Humans have been always curious to learn how their fellow living beings see, smell, or hear things. And since mankind is closer to dogs than pretty much any other animal, them wanting to know how their favorite pet sees things is understandable, to say the least. So, do dogs see color, or are their eyeballs treated to monochrome only?
Dogs do see color, but they don’t get to appreciate the different hues as humans do. Their peripheral world is certainly not black and white – at least not totally. A dog’s color vision is similar to humans who are colorblind to the colors red and green. They can also discern yellow and blue.
Keep reading to learn in greater detail the colors dogs can see, what is their vision like, and why should you care. If you are a pet owner, you should certainly be reading this.
How Do Dog Eyes Work?
A dog’s eyes work not very different compared to human eyes. Here is a breakdown of how vision works in dogs:
- External light enters via the pupil.
- The iris controls or ascertains how much light enters the eye.
- The light then passes via the lens and clear cornea, focusing light on the light-sensitive layer called the retina.
- The retina houses light- and motion-sensitive rods, along with the color-sensitive cones. They convert the incoming light into an electrical signal.
- These signals are sent to the brain through the optic nerve. The brain then makes an image out of those signals.
The number of cones is the distinguishing factor between human and canine eyes or ascertains how the two see colors.
Can Dogs See Color?
Dogs do see colors. But the answer to the question is not that straightforward.
Eyes discern colors, as mentioned above, with the help of nerve cells. The eye retina basically has two primary kinds of cells: rods and cones. Rods help detect motion and light levels. Cones help differentiate colors. Just having cones, however, is not good enough. Several different kinds of cones tuned to various wavelengths of light are needed to see color accurately.
Humans have three kinds of cones in their eyes that can detect red, green, and blue color combinations. Dogs, on the other hand, have only two and, therefore, can discern only blue and yellow. In terms of percentage, dogs have just 20 percent of the cone photoreceptor cells that humans have. This limited perception of color is referred to as “dichromatic vision”.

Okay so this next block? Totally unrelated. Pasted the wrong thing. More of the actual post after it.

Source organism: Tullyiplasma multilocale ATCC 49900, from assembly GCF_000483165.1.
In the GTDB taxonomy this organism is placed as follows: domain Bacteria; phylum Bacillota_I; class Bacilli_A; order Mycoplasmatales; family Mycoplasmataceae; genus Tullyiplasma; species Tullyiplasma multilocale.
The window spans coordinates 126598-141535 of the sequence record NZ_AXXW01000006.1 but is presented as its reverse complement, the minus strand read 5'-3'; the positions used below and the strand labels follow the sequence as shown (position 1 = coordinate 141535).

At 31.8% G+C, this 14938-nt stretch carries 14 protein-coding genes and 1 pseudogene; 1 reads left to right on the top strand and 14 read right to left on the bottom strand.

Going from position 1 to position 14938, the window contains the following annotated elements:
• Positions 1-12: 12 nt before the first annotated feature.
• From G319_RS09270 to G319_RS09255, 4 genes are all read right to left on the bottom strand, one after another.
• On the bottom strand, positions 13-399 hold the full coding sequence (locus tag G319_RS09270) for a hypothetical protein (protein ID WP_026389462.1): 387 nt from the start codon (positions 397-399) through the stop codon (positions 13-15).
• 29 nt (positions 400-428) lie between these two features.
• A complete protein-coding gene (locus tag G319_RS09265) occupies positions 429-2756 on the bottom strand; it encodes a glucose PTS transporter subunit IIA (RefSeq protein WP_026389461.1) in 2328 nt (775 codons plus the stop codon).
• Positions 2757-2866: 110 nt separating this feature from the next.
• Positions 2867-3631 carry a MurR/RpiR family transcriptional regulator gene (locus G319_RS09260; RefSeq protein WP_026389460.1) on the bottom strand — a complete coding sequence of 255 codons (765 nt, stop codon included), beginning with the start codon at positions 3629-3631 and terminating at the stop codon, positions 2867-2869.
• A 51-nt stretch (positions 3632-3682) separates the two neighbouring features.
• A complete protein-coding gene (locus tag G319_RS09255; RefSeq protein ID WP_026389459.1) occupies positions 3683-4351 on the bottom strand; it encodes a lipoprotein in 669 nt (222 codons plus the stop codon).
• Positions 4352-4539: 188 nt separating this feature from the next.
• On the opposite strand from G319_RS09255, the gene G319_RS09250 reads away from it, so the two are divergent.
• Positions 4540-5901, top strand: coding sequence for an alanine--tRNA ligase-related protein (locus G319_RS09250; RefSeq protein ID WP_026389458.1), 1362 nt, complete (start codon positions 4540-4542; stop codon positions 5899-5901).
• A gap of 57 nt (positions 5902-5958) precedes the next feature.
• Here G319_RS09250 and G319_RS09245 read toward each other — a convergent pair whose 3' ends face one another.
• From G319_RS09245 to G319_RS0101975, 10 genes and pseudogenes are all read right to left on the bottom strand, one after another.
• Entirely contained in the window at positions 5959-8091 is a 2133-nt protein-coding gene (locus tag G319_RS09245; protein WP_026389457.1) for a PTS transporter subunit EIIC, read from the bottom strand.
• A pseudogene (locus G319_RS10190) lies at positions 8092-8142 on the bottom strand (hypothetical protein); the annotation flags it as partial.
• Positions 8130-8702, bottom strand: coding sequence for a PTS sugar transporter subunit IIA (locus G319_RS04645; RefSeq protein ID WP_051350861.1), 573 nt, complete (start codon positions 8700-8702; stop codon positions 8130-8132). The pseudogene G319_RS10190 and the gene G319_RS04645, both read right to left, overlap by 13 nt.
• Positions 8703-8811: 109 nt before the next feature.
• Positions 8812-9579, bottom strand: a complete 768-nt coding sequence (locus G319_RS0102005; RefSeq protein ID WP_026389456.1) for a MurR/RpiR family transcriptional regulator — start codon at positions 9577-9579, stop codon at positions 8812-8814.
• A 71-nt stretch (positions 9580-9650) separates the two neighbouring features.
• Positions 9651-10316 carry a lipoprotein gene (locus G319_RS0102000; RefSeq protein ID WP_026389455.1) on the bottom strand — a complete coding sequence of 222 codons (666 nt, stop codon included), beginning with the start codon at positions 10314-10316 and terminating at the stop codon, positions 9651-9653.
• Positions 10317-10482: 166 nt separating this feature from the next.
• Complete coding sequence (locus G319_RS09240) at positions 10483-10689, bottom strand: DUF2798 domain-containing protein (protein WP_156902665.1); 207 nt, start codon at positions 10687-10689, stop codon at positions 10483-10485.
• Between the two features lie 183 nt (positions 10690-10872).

The higher number of cones also means humans can see colors more vividly. Dogs, however, have more rods, which provides them the edge over humans when it comes to identifying moving objects or seeing things in low light.
What Colors Do Dogs See?
Dogs do not see all colors. Their limited ability to detect colors could be likened to humans with color blindness.
For the uninitiated, color blindness indicates the inability of the eye to perceive all colors. A person is colorblind due to a missing cone. With just a couple of cones, the person sees colors but not like people with regular color vision do. The actual colors one is blind to depends on the color receptor affected in their eye.
Color blindness in humans is generally of two types: red-green blindness, and blue-yellow color blindness. If a person is colorblind to red and green, it means they cannot discern the two colors or differentiate between them. The Christmas tree, for instance, will not look the way people with normal visions perceive. Similarly, a person who is colorblind to blue and yellow cannot tell if someone is wearing a yellow or blue hat.
Dogs usually are colorblind to red and green. They see the colors black or dark brownish gray in place of red. Also, the colors orange, green, and yellow appear slightly yellowish to them. When playing fetch, dogs cannot differentiate between a yellow and red ball. That said, dogs have no problem seeing the color blue. But then purple could also look blue to them.
Dogs, however, make up for their inability to detect colors through their sharp sense of smell. Their strong olfactory helps them not mix up red and yellow balls when playing fetch out in the open.
To summarize, dogs see the colors blue, yellow, and gray. Other colors appear to them as the following:
- Green and orange look like yellow.
- Violet or purple look blue.
- Green may also come across as gray.
- Red invariably looks like the color black or dark brownish-gray.
Why the Misconception That Dogs Only See Black and White?